While many people gathering outside the British Columbia Legislature On October 17th were there simply to celebrate, others were puffing, passing and protesting British Columbia’s Cannabis Control and Licensing Act, which pot activists argue is prohibitionist in its penalties.
David Larsen, who spoke with reporters that afternoon, urged the BC legislature to level out the laws regulating cannabis consumption to make the prohibitions and penalties on par with alcohol. The residual prohibitionist laws, he says, lead to unjust penalties for cannabis users in circumstances where alcohol consumption is dealt with more leniently. Larsen points out the imbalance in perhaps the most Canadian example ever: “if you get caught in a canoe drinking alcohol, you get a small fine, if you get caught in a canoe smoking a joint, that’s a $5,000 fine and three months in jail.”
He’s not wrong about the canoe. Section 65 of Bill 30: the Cannabis Control Act and Licensing Act provides that:
65 (1) A person must not consume cannabis while
(a) operating a vehicle or boat, or
(b) in or on a vehicle or boat being operated by another person.
(2) A person must not operate a vehicle or boat if the person knows that another person is smoking or vaping cannabis in the vehicle or boat.
(3) Subsections (1) and (2) apply regardless of whether the vehicle or boat is in motion.
The Act’s definition of Boat is broad, and clearly includes canoe as “a vessel or other craft in, on or by which a person or thing may be transported or drawn on water.”
Further, section 78 of the Cannabis Control and Licensing Act allows a peace officer to arrest, without warrant, anyone who they reasonably believe is intoxicated in a “public place.” According to the Act’s definition of public place, this includes a boat “in any outdoor place open to public view.” This broad definition, in theory, implicates any boat on water in British Columbia.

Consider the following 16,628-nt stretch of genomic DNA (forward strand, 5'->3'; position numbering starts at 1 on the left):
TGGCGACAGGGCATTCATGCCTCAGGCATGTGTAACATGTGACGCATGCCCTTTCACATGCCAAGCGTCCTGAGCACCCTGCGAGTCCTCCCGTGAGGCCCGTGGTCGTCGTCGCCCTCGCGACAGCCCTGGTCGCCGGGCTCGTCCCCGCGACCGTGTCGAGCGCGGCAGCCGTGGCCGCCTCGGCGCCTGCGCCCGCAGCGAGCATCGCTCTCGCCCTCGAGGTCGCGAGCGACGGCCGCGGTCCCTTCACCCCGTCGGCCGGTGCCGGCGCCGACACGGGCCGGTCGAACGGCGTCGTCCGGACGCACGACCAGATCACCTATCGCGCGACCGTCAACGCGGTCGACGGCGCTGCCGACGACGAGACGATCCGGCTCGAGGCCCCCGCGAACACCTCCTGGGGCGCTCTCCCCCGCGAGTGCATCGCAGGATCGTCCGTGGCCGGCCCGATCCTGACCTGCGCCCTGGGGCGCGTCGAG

So, when an individual that a peace office reasonably believes is intoxicated by cannabis in a canoe is arrested, the requisite testing will be ordered by the officer. Here, the issue of testing reliability arises: the suspect could be subject to cannabis sobriety testing using the widely criticized Dragar 5000-which has yet to be deployed in the province. Or, if the incident occurs in Victoria or Vancouver, where the police forces that have decided not to use the Dragar 5000, the officer can order blood tests to obtain evidence of intoxication. The question here is how long THC or THC COOH is detectable in blood: studies have pointed to detection times of up to 5 hours for THC and up to 25 days for THC COOH from a cannabis joint.
The penalty for contravention of these provisions are arguably steep: under s.110 (3) penalties for cannabis consumption or intoxication in a canoe, provides that for a first offence, persons are subject to a maximum fine of $5000 or imprisonment of up to three months, or both. A subsequent offence leads to a maximum fine of $10,000 or imprisonment of up to 6 months, or both.
Breaking this all down it seems that unless you’re inclined to canoe on private, dry land inaccessible to public view, you’d do better to keep your paddle dry while high.
This blog post was written by a CCLA-PBSC RightsWatch student. Views expressed do not necessarily reflect the views of the CCLA or PBSC.